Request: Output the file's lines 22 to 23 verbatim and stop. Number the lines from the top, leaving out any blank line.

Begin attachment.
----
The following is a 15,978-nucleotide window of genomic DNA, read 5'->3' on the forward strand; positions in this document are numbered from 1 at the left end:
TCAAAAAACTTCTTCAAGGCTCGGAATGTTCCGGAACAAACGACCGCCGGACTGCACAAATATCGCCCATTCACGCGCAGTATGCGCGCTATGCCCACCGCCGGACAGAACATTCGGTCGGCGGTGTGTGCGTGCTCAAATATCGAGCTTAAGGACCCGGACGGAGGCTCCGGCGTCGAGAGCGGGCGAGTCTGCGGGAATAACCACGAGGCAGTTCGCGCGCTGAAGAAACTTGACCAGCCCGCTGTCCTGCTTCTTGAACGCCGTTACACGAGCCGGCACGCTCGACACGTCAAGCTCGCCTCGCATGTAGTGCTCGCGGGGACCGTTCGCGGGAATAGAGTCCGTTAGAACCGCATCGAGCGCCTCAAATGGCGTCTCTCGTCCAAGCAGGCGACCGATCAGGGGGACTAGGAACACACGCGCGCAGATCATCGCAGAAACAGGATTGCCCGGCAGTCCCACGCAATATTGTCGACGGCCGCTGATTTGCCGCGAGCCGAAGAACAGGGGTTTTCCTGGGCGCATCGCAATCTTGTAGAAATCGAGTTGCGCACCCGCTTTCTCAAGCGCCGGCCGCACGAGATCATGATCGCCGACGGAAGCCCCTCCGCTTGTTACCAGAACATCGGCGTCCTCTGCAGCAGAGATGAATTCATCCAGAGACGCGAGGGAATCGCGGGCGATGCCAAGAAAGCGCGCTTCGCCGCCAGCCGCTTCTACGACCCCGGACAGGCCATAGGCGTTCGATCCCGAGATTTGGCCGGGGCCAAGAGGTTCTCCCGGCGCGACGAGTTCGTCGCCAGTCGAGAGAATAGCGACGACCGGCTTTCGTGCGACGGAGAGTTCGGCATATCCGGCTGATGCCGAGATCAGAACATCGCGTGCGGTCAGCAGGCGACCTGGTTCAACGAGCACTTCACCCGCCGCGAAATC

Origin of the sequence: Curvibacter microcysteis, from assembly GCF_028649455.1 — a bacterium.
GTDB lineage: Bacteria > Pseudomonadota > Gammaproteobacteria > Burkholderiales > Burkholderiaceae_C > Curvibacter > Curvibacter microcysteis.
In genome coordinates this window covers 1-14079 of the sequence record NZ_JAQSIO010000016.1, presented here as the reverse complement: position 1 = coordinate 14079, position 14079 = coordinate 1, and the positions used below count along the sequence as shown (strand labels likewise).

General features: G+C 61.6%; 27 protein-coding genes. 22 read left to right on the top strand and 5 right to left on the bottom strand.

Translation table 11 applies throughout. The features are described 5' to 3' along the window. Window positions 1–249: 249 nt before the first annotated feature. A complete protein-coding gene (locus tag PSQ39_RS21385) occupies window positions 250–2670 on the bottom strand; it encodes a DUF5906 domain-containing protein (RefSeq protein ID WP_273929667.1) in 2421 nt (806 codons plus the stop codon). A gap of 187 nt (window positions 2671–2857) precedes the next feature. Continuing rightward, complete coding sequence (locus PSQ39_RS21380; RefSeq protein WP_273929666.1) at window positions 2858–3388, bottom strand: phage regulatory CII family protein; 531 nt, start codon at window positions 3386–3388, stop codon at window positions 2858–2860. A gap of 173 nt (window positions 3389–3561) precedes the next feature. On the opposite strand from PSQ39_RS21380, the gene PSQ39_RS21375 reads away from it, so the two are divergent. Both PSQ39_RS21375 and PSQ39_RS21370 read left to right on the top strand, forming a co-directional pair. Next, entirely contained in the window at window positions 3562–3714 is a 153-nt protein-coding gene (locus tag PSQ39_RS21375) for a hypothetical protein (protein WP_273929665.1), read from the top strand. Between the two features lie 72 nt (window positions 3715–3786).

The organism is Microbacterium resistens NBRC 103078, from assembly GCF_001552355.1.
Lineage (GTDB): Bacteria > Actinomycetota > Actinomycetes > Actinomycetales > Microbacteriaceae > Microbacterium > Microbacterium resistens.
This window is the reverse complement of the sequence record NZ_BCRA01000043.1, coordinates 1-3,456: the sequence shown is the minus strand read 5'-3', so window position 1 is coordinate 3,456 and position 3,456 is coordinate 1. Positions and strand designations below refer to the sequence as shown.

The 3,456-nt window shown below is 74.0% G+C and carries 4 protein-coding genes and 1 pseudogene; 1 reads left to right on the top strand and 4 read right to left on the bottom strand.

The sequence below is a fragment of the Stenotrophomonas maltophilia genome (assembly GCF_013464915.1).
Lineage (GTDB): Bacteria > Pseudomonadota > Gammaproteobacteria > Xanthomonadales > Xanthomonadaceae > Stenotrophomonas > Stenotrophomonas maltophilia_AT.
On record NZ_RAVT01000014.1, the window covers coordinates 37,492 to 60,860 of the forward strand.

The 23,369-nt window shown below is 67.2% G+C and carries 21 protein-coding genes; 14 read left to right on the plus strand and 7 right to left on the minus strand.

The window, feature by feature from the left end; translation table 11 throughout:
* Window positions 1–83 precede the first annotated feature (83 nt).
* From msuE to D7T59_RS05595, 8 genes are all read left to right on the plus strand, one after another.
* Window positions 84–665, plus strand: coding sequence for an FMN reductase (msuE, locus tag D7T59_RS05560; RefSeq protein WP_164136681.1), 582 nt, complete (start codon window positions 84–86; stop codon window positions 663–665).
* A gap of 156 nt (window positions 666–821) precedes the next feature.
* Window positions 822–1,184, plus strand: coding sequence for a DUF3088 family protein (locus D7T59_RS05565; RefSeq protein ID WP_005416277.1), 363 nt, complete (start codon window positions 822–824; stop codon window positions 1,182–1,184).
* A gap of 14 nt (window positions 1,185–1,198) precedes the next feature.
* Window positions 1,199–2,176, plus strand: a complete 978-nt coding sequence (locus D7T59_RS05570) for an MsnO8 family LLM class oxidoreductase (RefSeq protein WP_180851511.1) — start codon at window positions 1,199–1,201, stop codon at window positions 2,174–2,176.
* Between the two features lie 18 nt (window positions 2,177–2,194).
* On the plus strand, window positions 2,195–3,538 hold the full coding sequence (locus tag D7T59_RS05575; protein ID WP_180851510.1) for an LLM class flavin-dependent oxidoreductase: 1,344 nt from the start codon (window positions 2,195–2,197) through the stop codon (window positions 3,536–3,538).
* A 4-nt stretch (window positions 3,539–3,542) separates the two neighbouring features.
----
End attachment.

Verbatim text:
* A gap of 14 nt (window positions 1,185–1,198) precedes the next feature.
* Window positions 1,199–2,176, plus strand: a complete 978-nt coding sequence (locus D7T59_RS05570) for an MsnO8 family LLM class oxidoreductase (RefSeq protein WP_180851511.1) — start codon at window positions 1,199–1,201, stop codon at window positions 2,174–2,176.